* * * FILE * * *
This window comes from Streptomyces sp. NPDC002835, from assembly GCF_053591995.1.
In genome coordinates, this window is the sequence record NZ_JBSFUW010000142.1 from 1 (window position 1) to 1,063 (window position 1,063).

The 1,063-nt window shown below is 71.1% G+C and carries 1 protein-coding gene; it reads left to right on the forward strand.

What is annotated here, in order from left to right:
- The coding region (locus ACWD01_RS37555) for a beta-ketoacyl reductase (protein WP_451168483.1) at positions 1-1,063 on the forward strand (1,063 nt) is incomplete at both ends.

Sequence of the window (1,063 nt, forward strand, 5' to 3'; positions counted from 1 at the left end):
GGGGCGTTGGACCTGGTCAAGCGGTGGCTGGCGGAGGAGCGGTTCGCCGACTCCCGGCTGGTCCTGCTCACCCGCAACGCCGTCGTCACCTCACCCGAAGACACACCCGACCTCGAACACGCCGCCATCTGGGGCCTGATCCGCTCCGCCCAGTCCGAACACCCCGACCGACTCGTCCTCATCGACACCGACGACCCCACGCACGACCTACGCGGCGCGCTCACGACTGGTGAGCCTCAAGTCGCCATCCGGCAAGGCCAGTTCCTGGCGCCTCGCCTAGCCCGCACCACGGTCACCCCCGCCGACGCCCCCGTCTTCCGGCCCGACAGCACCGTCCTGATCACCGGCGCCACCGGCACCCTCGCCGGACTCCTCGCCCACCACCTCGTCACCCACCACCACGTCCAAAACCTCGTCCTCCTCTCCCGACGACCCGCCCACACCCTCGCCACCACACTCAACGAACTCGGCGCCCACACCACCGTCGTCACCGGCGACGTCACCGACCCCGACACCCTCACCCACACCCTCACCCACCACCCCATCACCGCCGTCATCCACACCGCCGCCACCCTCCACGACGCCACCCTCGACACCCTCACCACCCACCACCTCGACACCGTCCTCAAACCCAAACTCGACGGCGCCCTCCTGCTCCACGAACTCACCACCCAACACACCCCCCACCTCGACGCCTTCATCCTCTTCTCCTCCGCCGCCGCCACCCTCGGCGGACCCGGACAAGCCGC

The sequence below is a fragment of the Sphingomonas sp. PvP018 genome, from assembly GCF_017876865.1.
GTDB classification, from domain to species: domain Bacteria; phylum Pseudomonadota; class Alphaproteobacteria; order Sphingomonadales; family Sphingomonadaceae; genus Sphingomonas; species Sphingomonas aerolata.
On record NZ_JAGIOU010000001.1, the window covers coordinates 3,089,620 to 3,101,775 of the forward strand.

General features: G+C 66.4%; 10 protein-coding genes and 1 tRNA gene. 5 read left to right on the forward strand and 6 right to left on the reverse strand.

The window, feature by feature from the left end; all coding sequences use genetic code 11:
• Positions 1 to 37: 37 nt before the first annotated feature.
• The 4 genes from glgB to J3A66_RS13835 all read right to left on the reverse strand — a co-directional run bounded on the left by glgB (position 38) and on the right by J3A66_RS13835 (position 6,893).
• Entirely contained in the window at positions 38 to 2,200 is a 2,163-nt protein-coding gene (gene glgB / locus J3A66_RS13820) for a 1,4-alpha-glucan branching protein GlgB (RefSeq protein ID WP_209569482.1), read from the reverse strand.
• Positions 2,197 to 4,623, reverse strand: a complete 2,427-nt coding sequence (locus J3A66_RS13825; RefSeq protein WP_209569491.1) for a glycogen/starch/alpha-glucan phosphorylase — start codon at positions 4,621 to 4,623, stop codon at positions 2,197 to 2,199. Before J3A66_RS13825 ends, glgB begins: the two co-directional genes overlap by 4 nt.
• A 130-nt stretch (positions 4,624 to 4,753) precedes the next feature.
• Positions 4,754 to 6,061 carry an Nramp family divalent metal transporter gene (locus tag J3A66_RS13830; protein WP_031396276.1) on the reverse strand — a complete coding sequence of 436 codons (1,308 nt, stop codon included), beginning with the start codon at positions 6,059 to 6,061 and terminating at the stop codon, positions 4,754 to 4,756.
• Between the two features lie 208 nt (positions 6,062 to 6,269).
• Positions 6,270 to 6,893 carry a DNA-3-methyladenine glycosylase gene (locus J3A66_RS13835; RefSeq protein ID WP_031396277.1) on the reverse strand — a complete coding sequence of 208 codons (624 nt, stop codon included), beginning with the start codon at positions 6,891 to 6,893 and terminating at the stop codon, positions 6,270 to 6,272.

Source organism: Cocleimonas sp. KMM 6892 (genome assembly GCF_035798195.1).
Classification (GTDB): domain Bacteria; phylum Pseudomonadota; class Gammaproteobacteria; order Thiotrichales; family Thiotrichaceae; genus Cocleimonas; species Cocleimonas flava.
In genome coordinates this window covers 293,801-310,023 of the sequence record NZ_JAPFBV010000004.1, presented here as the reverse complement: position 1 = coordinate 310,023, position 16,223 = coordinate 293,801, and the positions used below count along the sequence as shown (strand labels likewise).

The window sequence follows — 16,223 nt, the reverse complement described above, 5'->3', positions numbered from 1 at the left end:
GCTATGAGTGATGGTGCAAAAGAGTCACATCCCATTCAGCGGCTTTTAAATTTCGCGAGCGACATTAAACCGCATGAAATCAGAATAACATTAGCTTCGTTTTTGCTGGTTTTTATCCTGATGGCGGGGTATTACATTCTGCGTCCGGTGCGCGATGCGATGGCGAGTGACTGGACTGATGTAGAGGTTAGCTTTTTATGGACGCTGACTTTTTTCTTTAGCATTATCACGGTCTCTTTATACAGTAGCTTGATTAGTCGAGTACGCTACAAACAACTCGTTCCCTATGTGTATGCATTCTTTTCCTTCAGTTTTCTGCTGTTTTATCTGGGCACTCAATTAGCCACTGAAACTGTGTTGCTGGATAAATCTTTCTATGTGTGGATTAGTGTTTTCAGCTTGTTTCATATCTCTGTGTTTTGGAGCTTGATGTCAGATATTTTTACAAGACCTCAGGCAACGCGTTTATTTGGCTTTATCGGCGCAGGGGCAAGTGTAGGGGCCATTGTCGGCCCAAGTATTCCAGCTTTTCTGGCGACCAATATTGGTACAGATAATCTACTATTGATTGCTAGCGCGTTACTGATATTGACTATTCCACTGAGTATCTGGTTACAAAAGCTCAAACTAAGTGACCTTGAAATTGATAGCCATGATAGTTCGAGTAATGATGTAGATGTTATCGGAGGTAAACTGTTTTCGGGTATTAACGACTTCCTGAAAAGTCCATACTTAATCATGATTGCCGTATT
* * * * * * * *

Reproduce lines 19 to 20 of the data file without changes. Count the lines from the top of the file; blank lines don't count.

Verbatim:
• Between the two features lie 208 nt (positions 6,062 to 6,269).
• Positions 6,270 to 6,893 carry a DNA-3-methyladenine glycosylase gene (locus J3A66_RS13835; RefSeq protein ID WP_031396277.1) on the reverse strand — a complete coding sequence of 208 codons (624 nt, stop codon included), beginning with the start codon at positions 6,891 to 6,893 and terminating at the stop codon, positions 6,270 to 6,272.